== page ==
“The Power of Dreams” continues, as Honda returns with the latest exercise in its campaign that tells viewers about all the things the company makes — from engines to motorcycles, to cars, planes and robots.
As in an earlier ad from the global campaign, Wieden + Kennedy, London’s “Hands,” (a multi-award winner that has gotten over 15 million views), it manages to get that idea across by having hands “create” the life of the brand; the implication is that it is people, after all, that make it all go.
The new two-minute spot for the U.S. market, via U.S. agency of record RPA, and touting Honda's R&D acumen and technological prescience, uses stop motion and hand-drawn and colored illustrations. Lots and lots of them drawn in sequence by different artists. They come to life as hands flip them, toss them around, shuffle them, moving the action forward over a hand-drawn landscape.
Honda says the ad, shot by influencer and Academy Award-nominated PES, took months to make, with literally thousands of pictures. Tom Peyton, assistant VP of marketing for American Honda said, in a statement, that the video is a meta-textual: a statement in itself of Honda's innovative ideas. “The goal is for the marketing itself to become a demonstration of Honda thinking and all the people that touch our wide range of products along the way.” The automaker has generated a huge following for similar impressive feats of idiosyncratic whimsy — 2003’s “cog” ad, for example, also via W+K’s London unit — that clearly involved a lot of pondering and experimentation. The cog spot famously required over 600 takes.
The spot opens with Honda founder Soichiro Honda’s use of a radio generator to power his wife’s bicycle, with the illustrations on weathered paper. The story continues with Honda’s development of motorcycles including bikes that won the Isle of Man TT races; then outboard motors and then to the first CVCC vehicle.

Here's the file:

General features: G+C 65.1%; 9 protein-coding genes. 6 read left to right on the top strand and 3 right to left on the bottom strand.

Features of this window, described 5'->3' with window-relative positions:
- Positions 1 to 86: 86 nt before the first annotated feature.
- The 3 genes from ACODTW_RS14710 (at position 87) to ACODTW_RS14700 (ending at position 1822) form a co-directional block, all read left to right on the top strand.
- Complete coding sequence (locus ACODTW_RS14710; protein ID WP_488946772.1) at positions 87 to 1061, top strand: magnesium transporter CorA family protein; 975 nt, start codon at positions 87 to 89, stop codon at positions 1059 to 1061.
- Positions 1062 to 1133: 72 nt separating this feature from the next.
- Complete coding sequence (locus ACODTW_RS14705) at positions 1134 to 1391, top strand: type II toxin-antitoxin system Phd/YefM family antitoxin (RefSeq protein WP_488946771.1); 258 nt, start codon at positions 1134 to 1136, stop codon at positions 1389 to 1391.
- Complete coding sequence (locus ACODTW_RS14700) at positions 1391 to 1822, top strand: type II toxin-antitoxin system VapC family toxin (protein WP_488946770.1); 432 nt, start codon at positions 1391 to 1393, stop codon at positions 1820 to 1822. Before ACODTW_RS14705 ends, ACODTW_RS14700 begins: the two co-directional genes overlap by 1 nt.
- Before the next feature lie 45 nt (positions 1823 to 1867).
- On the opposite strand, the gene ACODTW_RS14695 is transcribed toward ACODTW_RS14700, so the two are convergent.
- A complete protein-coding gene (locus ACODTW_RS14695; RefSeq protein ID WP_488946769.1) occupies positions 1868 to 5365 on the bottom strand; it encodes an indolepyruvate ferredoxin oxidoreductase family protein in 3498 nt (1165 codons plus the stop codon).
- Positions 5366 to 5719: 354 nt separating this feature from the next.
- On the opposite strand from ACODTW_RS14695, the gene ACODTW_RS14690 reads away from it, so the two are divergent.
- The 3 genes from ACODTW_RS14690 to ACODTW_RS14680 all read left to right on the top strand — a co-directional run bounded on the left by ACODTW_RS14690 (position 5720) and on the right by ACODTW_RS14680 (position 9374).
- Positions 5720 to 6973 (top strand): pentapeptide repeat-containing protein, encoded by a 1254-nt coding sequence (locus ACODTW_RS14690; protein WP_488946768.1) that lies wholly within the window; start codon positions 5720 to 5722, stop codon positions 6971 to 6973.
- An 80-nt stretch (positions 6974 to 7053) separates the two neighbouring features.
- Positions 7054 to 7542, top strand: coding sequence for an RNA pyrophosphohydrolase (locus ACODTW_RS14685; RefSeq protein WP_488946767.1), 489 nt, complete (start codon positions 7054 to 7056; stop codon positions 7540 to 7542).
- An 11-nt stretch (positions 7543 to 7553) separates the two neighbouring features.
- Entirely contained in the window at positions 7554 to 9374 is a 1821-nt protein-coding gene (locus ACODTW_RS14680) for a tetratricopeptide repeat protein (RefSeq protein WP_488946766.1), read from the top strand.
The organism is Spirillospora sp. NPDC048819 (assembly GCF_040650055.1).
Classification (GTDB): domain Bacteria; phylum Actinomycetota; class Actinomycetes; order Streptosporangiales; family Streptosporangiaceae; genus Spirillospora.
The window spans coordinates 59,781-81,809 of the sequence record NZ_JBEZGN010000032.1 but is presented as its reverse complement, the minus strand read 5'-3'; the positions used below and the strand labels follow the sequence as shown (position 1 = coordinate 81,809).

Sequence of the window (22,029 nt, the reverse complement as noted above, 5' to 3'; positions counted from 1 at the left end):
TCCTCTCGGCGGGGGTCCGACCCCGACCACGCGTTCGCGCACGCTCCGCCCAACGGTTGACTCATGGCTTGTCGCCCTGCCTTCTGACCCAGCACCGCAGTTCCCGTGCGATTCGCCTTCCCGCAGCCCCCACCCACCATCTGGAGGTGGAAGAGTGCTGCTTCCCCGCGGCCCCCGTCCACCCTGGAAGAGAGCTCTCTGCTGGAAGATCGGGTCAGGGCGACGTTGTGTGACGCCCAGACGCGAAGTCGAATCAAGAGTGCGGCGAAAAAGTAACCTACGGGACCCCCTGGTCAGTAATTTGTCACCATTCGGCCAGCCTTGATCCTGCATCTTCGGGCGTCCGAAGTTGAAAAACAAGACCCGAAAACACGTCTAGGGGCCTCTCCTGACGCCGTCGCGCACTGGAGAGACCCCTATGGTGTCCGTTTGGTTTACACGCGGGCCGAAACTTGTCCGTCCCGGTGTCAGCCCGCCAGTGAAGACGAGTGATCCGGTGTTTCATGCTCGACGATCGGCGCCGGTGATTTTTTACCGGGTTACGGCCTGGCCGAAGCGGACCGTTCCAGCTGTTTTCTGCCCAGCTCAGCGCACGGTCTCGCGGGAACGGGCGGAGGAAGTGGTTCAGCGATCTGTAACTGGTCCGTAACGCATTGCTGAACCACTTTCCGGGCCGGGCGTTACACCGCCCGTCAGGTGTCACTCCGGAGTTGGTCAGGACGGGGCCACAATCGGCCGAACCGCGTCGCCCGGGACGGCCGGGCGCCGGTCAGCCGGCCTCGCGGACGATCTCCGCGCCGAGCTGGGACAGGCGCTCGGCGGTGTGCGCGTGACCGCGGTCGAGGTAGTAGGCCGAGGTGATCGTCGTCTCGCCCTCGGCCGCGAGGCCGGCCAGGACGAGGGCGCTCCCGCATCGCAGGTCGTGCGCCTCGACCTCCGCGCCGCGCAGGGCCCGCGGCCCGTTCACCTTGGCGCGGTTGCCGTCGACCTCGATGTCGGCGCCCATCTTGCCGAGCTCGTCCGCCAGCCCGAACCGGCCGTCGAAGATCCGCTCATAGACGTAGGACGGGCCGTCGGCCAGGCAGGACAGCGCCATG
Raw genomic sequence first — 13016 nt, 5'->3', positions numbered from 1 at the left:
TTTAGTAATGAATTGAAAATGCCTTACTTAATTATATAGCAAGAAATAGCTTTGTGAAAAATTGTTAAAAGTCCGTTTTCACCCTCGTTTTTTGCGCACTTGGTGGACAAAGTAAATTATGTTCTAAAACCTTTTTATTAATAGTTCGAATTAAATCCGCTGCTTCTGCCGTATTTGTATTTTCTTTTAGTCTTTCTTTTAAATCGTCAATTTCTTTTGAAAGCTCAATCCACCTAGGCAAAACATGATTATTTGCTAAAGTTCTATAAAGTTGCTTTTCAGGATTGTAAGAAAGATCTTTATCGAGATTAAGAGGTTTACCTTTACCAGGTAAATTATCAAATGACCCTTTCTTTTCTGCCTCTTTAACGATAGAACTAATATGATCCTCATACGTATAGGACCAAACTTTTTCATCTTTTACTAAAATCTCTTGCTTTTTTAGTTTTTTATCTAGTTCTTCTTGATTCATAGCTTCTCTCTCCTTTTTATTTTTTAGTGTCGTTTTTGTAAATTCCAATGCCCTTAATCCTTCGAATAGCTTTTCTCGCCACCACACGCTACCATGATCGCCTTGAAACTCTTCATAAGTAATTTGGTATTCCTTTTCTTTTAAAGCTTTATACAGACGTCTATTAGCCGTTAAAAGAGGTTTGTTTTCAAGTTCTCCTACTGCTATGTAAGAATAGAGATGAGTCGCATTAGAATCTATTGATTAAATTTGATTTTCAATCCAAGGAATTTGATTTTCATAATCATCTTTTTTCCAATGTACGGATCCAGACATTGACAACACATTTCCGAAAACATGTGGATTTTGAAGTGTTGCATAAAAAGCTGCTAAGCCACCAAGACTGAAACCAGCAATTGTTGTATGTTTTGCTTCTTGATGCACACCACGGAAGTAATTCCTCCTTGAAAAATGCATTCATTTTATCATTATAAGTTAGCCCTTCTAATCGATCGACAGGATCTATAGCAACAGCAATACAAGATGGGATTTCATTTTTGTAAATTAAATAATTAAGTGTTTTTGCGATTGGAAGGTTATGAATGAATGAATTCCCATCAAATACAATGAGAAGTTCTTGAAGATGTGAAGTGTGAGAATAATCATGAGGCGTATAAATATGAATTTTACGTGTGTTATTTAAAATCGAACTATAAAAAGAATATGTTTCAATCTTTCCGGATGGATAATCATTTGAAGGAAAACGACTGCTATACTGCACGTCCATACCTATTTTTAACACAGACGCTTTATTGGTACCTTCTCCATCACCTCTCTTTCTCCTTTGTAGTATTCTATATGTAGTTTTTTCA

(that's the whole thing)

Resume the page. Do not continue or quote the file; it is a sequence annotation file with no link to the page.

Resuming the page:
Then comes generations of the Civic and Accord, leading up to the 2016 Pilot, the F1 and Indy racing engines and, of course, the ASIMO robot, and the Honda Jet. The paper on which the illustrations are drawn get more contemporary as well. The ad super says “You never know where a dream will lead you.” It directs viewers to an interactive version that goes more deeply into each product shown, where clicking a product triggers a pop-up, allowing users to see the real product, and explore its history and significance to Honda.
Honda says the long-form spot will run on network TV on shows like “Dancing with the Stars,” “Rosewood,” “Minority Report,” and “Blue Bloods.” It will also air on ESPN during Saturday College Football. A 60-second version will air throughout October on NBC, CBS, Fox and ABC. In addition to TV, digital placements will occur on Facebook and YouTube. The “Paper” spot will be supported on Honda’s social channels with Twitter trivia, teaser clips on Instagram and Vine, Honda product images on Instagram and GIFs on Twitter, per the Torrance, Calif.-based automaker. There are also behind-the-scenes videos on how the spot was created, with commentary from PES